Double Spinn Sheets
Generally when you have sheets and guys the boat is intended for a dip pole jibe. You can still use sheets and guys with an end for end but that is typically only done in heavy air on a boat that would normally be end for ended. I will talk through both.
Starting with a dip pole jibe, a dip pole jibe generally takes a lot of people to do well. You need a minimum crew of seven to do a dip pole smoothly on a boat the size of an 8 meter. Starting from the bow, you need a foredeck person at the stem, a mast person, a pit person, a spin trimmer on starboard and a spin trimmer on port, a mainsail trimmer and a helmsman.
As the jibe begins the foredeck person grabs the lazy guy and walks to the bow. The mast man raises the mast end of the pole up the track as to a premarked point that will allow the pole to swing across the deck just above the bow pulpit. The pit person eases the pole lift to a premarked point that will allow the pole to swing across the deck just above the bow pulpit. The mainsail trimmer brings the mainsail to the centerline and holds it there. The original windward spinacker trimmer tensions the spin sheet and then eases the guy, saying "guy blown". The mast man swings the pole in toward the centerline where the foredeck person blows the old guy and inserts the new guy in the jaws, relatches the pole pin, and then swings the pole to the new windward, saying ''Made''. At which point the mast person lowers the pole on the mast to its previous position, the new windward trimmer tensions the guy and eases the sheet, and the pit person raises the pole lift to its original position. When the sail is set and flying the new spin trimmer says,''flying'', so the mainsail trimmer knows to let the mainsail out and so that the helmsman knows that the boat can be turned up to windward.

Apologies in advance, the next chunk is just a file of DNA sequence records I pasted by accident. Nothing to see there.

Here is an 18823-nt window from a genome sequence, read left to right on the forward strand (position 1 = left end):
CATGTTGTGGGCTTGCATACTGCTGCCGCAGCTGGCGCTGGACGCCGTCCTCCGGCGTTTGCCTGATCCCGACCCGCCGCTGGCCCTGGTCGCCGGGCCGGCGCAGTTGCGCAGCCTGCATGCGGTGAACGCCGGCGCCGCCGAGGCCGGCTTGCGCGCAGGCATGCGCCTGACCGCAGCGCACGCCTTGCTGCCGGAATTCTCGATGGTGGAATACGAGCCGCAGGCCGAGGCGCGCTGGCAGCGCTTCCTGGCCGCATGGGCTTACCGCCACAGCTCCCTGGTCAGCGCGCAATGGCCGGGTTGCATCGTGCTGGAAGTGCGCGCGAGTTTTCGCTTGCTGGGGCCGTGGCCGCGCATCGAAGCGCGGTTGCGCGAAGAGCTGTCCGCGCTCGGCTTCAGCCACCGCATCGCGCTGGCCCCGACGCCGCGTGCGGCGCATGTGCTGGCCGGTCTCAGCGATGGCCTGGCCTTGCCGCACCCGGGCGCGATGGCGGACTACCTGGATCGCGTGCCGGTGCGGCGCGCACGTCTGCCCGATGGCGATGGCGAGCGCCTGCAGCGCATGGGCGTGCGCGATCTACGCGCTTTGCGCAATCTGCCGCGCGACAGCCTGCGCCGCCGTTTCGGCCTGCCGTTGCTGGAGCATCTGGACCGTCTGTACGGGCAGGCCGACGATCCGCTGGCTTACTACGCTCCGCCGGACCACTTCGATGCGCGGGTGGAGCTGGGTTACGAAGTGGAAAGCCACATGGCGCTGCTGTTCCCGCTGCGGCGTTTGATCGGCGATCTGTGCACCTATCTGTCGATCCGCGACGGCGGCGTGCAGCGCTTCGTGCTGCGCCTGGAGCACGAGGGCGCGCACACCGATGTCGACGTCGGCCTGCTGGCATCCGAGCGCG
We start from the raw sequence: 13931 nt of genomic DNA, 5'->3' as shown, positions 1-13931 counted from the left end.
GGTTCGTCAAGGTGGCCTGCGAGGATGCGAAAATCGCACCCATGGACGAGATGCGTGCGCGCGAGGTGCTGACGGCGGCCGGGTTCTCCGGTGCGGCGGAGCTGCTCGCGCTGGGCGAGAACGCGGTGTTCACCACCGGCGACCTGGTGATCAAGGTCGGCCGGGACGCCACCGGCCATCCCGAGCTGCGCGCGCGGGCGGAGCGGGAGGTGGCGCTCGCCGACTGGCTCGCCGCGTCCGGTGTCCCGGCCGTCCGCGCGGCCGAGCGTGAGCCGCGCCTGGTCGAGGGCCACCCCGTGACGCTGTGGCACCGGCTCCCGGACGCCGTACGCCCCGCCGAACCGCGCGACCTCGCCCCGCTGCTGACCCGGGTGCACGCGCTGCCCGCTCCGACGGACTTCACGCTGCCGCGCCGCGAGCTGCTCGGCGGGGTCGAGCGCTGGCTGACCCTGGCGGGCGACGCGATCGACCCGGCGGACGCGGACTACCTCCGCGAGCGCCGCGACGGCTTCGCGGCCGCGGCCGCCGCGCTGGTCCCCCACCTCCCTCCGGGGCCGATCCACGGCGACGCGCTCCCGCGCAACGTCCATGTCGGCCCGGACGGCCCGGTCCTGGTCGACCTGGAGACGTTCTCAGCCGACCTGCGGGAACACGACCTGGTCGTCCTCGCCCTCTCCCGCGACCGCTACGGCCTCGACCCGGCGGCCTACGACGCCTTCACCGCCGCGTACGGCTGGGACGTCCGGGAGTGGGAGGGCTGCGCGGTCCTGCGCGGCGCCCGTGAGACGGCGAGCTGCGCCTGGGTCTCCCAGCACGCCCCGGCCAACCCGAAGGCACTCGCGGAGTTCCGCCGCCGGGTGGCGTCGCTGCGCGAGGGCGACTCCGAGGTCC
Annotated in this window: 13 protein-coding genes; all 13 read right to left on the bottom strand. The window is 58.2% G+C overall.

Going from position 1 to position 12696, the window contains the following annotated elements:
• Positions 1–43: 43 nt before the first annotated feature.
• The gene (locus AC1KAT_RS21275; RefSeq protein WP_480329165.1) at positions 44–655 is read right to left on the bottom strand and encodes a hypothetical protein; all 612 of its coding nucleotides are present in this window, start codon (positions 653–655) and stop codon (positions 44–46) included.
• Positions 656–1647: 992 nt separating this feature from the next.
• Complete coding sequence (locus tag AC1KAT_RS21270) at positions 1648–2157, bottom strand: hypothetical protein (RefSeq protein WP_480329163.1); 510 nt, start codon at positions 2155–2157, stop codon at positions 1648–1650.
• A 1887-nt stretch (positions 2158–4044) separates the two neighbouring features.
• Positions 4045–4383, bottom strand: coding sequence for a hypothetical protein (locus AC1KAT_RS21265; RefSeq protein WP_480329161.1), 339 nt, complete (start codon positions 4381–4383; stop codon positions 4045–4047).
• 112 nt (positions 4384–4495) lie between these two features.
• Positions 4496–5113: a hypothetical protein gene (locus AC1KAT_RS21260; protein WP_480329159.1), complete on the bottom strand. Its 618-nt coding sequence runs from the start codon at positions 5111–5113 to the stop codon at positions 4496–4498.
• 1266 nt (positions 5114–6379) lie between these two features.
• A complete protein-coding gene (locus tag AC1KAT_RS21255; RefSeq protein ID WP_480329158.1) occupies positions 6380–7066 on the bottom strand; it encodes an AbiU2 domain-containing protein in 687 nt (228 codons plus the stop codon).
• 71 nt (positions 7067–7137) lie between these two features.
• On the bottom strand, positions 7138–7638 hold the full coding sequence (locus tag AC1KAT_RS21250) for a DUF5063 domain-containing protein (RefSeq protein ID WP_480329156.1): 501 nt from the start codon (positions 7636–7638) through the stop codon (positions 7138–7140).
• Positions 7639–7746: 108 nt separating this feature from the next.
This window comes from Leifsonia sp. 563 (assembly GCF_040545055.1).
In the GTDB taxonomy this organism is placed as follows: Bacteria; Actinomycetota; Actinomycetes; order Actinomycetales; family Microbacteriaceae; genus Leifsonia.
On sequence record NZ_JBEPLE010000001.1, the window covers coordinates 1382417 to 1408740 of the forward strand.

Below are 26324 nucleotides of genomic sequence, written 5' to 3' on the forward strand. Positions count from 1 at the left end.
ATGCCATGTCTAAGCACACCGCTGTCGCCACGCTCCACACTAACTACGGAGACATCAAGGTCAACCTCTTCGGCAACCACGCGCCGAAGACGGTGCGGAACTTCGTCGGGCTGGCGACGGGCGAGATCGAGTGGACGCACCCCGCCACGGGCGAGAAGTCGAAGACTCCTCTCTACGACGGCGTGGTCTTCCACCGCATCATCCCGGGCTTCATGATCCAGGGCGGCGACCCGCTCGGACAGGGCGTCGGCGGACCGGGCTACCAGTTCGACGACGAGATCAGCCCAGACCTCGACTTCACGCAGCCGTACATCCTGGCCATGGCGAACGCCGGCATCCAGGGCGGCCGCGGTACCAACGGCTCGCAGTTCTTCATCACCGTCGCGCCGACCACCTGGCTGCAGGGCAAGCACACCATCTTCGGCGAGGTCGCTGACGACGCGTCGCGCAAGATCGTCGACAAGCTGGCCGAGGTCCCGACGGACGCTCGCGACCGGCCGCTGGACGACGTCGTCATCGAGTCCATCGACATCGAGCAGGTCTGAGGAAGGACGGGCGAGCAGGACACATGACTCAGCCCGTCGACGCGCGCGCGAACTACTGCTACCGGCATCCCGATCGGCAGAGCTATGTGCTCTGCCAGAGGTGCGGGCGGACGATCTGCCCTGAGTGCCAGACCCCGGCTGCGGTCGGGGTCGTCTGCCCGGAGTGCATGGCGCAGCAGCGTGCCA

That is a dip pole jibe.
End for ending with lazy guy allows the pole to be made before the guy is tensioned which allows end for ending on bigger boats or on windier days. End for ending with a lazy guy takes five people on a boat the size of an 8 meter. A foredeck person, a port and starboard spin trimmer, a mainsail trimmer and a helmsman. At the beginning of a jibe the foredeck person takes the lazy guy and stands at the mast, and if necessary lowers the pole end to within reach. The former weather trimmer tensions the sheet and eases the guy. The foredeck person releases the pole from the mast. The mainsail trimmer brings the main to the centerline and holds it there. The foredeck person puts the lazy guy in the jaws of the pole and walks the pole out to the new windward. The foredeck person then removes the previously used guy from the new inboard end of the pole and puts the pole on the mast, saying ''Made''. At that point the new guy is tensioned and the former sheet eased. The sheet trimmer then says''flying'', so the mainsail trimmer knows to let the mainsail out and so that the helmsman knows that the boat can be turned up to windward.
A couple additional points, The guy should be heavier than the sheets and have a donut and chafe gear at the jaws. The sheets should have an extra large bail so that the lazy guy can be snapped into that bail. In lighter air the guy can be removed to reduce the weight on the guy and the guy can be snapped to the sheet to act as twings.
I really love 8 meters and I am delighted to hear that you are building a replica. I am trying to remember who died in 1954. I am guessing Clinton Crane because I think that L. Francis Herreshoff and Starling Burgess died a few years later. Who designed your boat and is she a replica of "Cayuga" by any chance?